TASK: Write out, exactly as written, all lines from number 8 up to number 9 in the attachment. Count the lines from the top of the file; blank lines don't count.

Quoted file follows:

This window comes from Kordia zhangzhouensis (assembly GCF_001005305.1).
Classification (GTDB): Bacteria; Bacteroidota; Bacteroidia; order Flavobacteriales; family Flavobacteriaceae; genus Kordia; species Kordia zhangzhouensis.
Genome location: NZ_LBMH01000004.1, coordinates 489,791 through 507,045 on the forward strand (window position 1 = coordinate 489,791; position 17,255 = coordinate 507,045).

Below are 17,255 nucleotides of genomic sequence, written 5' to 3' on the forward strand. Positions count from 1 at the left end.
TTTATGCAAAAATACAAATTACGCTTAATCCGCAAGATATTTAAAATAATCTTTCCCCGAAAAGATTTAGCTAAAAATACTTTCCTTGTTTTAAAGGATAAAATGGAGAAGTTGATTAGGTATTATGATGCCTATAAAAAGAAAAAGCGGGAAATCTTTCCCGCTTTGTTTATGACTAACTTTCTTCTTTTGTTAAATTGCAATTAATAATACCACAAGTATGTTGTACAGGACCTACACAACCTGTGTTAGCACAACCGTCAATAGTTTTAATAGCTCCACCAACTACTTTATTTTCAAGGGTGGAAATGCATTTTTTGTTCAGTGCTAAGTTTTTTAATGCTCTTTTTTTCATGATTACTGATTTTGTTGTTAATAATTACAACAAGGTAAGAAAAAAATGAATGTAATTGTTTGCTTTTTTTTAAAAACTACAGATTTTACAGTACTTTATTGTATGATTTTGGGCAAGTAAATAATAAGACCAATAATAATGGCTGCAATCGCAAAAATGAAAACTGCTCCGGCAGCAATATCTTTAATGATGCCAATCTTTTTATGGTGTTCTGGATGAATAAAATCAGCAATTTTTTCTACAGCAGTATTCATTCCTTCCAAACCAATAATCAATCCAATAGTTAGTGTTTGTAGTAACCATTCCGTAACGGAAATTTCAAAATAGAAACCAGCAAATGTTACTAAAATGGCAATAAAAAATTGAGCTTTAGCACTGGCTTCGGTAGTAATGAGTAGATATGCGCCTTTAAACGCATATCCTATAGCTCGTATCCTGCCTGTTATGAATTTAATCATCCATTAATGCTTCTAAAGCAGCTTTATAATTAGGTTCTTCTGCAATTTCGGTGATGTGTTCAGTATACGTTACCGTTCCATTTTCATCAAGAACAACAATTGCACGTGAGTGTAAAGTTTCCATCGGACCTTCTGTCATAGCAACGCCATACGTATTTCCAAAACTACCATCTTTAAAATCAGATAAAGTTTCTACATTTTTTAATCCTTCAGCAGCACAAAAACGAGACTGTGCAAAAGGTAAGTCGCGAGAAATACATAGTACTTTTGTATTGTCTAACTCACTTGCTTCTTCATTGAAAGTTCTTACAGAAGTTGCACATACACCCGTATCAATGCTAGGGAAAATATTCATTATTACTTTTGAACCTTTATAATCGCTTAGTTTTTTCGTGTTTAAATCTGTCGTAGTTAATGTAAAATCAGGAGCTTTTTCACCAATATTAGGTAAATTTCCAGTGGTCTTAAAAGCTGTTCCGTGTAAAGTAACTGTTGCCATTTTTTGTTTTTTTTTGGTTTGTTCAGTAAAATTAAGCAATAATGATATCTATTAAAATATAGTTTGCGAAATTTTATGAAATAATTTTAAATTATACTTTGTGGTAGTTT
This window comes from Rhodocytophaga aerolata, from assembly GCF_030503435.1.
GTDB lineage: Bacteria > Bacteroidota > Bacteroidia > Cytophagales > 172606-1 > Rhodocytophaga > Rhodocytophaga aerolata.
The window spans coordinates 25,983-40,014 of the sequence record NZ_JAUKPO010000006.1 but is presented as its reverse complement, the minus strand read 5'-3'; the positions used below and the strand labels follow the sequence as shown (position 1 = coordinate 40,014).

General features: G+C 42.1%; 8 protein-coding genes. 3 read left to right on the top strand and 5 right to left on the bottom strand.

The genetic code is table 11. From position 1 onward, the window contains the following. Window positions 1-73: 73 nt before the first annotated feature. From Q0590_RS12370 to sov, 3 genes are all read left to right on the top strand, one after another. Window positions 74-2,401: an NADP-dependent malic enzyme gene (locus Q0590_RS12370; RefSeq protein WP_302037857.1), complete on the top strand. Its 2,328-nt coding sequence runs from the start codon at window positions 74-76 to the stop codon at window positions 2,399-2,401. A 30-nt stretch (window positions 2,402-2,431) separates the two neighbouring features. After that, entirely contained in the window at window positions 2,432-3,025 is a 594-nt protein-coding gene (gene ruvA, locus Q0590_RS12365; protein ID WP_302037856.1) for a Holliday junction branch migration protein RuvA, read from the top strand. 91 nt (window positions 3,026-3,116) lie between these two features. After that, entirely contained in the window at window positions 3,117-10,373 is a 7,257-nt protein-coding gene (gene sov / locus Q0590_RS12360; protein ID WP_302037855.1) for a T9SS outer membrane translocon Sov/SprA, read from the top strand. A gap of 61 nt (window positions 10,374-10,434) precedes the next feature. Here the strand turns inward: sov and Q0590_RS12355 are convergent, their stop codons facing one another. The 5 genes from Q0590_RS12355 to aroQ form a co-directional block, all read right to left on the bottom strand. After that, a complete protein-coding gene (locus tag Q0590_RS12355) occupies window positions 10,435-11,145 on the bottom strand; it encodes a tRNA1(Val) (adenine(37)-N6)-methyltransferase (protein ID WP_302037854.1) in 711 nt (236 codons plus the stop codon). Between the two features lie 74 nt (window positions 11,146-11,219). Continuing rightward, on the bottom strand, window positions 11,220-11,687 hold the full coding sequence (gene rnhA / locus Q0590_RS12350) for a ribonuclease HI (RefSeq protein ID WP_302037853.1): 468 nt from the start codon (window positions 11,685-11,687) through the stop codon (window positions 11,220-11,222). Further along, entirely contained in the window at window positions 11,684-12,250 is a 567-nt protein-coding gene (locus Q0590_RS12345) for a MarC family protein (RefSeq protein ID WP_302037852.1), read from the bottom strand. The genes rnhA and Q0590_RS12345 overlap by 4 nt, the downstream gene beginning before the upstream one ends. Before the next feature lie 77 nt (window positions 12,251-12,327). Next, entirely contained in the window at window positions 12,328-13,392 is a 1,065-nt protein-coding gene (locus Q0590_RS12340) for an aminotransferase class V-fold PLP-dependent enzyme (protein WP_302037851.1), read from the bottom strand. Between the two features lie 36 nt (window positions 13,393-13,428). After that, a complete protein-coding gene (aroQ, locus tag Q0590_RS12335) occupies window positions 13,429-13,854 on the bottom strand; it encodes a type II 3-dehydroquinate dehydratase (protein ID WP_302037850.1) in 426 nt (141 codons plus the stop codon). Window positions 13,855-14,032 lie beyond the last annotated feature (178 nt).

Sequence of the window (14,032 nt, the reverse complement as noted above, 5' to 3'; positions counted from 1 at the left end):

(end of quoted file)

The window spans coordinates 25,983-40,014 of the sequence record NZ_JAUKPO010000006.1 but is presented as its reverse complement, the minus strand read 5'-3'; the positions used below and the strand labels follow the sequence as shown (position 1 = coordinate 40,014).

General features: G+C 42.1%; 8 protein-coding genes. 3 read left to right on the top strand and 5 right to left on the bottom strand.